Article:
How to Determine the Financial Metrics of Medical Practices?
Most of us would have heard this famous line popularly attributed to Management Guru, Peter Drucker, “What gets measured, gets managed!”. This saying fits healthcare finance more snugly than it fits any other domain. Most healthcare practitioners or hospitals do not pay enough attention to the financial health of their healthcare business.
Why do these Metrics Matter?
As healthcare professionals, we are not strangers to numbers. Every day we rely on counts and rates to diagnose health problems in our patients and monitor their health. A patient’s critical health parameters are measured and compared against reference values to help us understand what is wrong with the patient and plan the course of treatment.
We perfectly understand that as a healthcare professional your passion is patient care. Balance sheets and P & L statements are simply not your things. So when we say that you must pay close attention to the financial facet of your healthcare business, we do not mean that you must master CPT code assignments and claim filing parameters. You need not attempt to understand all the nuances in medical billing. What we do suggest instead is that you get a grip on some key financial metrics and how to interpret them.
Now that we know the difference that an understanding of these metrics can make to your practice, let’s deal with the next big question. What are these key metrics and what do they tell you about your practice? According to Don Rodden, Principal of Healthpro Medical Billing Inc, the following four metrics can give you a panoramic picture of how your practice as a business is performing and where it is headed.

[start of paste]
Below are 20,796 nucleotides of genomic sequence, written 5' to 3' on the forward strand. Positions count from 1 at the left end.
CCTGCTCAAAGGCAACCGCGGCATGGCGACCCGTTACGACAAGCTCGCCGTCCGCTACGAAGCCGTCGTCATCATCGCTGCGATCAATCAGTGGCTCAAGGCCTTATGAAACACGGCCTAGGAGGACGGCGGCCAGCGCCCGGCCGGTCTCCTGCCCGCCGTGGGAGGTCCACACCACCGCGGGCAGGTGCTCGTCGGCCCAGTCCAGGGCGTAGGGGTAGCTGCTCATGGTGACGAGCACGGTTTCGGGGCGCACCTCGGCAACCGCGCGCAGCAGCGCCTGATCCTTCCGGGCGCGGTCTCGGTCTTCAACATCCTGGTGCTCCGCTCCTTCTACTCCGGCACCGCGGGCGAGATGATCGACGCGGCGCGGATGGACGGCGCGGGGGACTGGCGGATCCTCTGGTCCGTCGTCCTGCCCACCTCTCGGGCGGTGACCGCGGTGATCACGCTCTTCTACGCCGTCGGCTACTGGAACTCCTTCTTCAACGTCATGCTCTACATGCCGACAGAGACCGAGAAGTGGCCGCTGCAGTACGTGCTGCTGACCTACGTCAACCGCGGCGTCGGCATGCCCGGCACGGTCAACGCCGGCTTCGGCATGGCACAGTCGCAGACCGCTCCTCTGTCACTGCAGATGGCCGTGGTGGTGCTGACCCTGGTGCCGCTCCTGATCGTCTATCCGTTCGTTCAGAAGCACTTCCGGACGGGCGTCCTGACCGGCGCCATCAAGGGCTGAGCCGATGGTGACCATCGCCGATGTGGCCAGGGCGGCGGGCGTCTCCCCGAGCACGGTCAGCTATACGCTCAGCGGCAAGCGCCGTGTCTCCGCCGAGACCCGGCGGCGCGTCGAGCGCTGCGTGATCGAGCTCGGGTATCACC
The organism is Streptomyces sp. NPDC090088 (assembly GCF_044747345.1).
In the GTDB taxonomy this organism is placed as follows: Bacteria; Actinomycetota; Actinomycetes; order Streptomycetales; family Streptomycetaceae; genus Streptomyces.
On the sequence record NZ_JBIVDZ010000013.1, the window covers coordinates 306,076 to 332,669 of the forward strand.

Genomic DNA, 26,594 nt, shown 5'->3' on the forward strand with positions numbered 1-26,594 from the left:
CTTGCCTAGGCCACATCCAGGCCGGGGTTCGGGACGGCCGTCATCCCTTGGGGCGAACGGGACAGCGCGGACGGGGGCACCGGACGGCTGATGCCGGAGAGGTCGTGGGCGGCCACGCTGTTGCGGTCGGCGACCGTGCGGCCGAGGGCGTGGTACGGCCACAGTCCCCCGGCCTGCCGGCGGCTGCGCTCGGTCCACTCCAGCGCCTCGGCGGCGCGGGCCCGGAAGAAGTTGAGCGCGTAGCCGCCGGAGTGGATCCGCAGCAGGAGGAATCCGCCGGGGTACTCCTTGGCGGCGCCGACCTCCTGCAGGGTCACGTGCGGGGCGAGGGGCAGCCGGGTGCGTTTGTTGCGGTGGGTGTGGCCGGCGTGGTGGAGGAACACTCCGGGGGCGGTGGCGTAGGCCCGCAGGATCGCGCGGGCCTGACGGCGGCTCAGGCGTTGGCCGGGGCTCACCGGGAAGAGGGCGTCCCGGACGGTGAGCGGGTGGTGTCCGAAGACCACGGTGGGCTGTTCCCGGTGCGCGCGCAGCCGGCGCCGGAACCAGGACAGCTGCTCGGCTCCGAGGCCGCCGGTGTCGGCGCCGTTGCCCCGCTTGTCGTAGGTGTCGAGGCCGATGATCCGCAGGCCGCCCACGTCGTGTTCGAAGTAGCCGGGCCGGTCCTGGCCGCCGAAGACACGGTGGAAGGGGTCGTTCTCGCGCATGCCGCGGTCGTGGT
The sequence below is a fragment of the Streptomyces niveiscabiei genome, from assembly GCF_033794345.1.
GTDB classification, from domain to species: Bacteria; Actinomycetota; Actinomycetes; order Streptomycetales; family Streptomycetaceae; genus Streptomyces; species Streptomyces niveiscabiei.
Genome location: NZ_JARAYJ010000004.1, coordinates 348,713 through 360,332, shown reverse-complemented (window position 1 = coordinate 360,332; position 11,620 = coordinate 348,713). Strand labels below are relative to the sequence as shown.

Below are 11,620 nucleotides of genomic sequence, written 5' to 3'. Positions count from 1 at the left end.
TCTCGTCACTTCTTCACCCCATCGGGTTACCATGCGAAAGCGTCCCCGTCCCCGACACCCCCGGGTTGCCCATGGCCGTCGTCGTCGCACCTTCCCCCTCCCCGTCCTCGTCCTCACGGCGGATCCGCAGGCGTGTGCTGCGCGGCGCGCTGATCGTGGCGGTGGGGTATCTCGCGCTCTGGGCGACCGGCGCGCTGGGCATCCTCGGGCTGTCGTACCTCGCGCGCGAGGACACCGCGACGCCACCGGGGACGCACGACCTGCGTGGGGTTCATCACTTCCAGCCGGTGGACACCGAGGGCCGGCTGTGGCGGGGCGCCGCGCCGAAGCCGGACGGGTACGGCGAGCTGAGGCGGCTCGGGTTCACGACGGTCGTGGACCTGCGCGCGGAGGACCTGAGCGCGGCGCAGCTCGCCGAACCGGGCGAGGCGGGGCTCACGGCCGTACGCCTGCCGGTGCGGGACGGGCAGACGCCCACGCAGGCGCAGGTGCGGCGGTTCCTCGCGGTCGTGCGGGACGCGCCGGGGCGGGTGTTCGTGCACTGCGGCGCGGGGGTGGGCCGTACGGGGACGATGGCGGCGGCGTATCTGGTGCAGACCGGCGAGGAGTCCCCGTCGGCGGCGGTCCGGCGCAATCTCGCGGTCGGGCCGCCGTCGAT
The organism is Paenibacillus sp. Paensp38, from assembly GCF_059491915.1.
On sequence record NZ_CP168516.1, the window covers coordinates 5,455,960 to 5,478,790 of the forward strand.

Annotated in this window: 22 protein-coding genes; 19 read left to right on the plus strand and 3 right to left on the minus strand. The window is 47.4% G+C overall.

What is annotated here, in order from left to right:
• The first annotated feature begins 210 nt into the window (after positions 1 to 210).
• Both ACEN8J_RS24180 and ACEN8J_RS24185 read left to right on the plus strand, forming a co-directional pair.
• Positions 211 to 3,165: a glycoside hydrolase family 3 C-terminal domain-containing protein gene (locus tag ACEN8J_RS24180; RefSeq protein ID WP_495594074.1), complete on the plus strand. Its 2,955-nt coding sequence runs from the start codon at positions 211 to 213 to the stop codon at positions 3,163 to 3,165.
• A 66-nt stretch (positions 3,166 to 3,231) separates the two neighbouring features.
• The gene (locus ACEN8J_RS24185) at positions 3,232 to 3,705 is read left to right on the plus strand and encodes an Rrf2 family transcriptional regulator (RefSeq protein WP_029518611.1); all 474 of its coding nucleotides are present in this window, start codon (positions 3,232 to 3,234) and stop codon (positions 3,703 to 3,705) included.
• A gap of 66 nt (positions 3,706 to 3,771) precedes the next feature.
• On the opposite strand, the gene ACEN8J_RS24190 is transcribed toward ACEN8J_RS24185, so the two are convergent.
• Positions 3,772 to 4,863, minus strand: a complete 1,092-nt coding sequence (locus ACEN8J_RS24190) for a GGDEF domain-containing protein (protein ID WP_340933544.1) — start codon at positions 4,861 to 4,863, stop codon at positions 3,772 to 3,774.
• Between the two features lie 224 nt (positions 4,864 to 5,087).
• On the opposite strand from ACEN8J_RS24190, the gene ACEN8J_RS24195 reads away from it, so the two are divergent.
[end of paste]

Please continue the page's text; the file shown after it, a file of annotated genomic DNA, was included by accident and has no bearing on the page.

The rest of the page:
1. MONTHLY RECEIPTS
This is a straightforward measurement that gives you the total payments you have received in any month. But to utilize this as a strategic metric to gauge your financial performance you need to compare it to reference values – the receipts of the previous months, the receipts of the same month last year and year-to-date values for the current and previous years. An increase of 4 % in receipts over the last month can indicate that you are doing better. But you also need to look at this number with the context of other metrics. For example, a 4 % jump in receipts will not be something to be happy about if your charges and RVU volume increased simultaneously by 15%
2. CURRENT RECEIPT PER RVU
In any industry, receipts are usually measured against cost and productivity to know if they are commensurate with resource inputs. If you apply this to the US healthcare system then you will be talking about Relative Value Units or RVUs. Payors determine physician payments based on these RVUs, so your income is closely tied to the term.
So as a practitioner, you will benefit from tracking the receipts of particular servi"
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